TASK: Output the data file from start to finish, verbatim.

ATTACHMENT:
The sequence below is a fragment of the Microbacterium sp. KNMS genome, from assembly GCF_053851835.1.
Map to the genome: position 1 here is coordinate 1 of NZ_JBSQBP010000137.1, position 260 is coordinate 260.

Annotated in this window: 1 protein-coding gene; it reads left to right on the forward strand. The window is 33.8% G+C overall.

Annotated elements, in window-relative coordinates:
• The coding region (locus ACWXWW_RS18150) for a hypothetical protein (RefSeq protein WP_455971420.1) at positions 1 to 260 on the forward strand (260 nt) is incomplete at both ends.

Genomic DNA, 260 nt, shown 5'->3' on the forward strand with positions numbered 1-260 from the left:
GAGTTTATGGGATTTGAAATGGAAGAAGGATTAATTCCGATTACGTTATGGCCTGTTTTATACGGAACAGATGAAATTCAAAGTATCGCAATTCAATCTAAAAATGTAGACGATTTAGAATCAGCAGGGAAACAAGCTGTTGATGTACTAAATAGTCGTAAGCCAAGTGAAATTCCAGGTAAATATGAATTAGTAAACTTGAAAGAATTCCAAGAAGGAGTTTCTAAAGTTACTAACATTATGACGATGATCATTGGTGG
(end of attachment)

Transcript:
The sequence below is a fragment of the Microbacterium sp. KNMS genome, from assembly GCF_053851835.1.
Map to the genome: position 1 here is coordinate 1 of NZ_JBSQBP010000137.1, position 260 is coordinate 260.

Annotated in this window: 1 protein-coding gene; it reads left to right on the forward strand. The window is 33.8% G+C overall.

Annotated elements, in window-relative coordinates:
• The coding region (locus ACWXWW_RS18150) for a hypothetical protein (RefSeq protein WP_455971420.1) at positions 1 to 260 on the forward strand (260 nt) is incomplete at both ends.

Genomic DNA, 260 nt, shown 5'->3' on the forward strand with positions numbered 1-260 from the left:
GAGTTTATGGGATTTGAAATGGAAGAAGGATTAATTCCGATTACGTTATGGCCTGTTTTATACGGAACAGATGAAATTCAAAGTATCGCAATTCAATCTAAAAATGTAGACGATTTAGAATCAGCAGGGAAACAAGCTGTTGATGTACTAAATAGTCGTAAGCCAAGTGAAATTCCAGGTAAATATGAATTAGTAAACTTGAAAGAATTCCAAGAAGGAGTTTCTAAAGTTACTAACATTATGACGATGATCATTGGTGG